Brief Finds Odds of Going to College 66% Lower for Parenting NMDs vs. Non-Parenting

As part of the California Youth Transitions to Adulthood Study, Professor Mark Courtney and his colleagues at the University of Chicago have released an issue brief examining a wide range of predictors of high school completion and college entry at ages 19 and 20.

The study found that foster youth with alcohol or substance use problems and those who experienced sexual abuse prior to entering care may be at heightened risk of not completing high school. The study also found that youth in rural and suburban counties were more likely to finish high school than were youth in large urban counties.

A number of predictors of college enrollment were also uncovered. Foster youth who had not repeated a grade, who had higher reading proficiency, and who aspired to go to college were more likely to enroll. Young people who had changed placements more often while in care were less likely to enter college, along with those who became parents. The odds of going to college were about 66 percent lower for participants who were already parents at age 17 compared to non-parents.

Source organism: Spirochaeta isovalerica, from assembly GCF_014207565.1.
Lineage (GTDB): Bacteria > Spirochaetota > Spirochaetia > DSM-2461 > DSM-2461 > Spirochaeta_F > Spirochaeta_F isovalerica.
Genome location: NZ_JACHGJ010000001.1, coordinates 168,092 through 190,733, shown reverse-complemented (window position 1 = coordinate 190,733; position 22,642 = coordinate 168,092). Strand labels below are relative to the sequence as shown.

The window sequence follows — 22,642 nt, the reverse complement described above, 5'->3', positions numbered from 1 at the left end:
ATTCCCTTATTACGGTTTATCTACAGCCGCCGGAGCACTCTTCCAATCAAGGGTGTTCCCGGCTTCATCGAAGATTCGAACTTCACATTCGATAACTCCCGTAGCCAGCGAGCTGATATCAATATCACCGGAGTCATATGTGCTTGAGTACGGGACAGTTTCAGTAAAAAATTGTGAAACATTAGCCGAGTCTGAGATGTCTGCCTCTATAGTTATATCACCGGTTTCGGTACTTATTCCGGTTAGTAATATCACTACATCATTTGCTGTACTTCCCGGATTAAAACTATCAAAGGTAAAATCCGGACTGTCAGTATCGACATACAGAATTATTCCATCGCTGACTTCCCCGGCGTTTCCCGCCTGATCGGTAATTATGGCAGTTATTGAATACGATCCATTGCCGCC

Lastly, the amount of time youth remained in care past age 18 was significantly associated with both the likelihood of completing a high school credential and the likelihood of entering college. Each month in care past age 18 increased the expected odds of completing high school by about eight percent, and of entering college by about six percent. To read the issue brief, follow this LINK.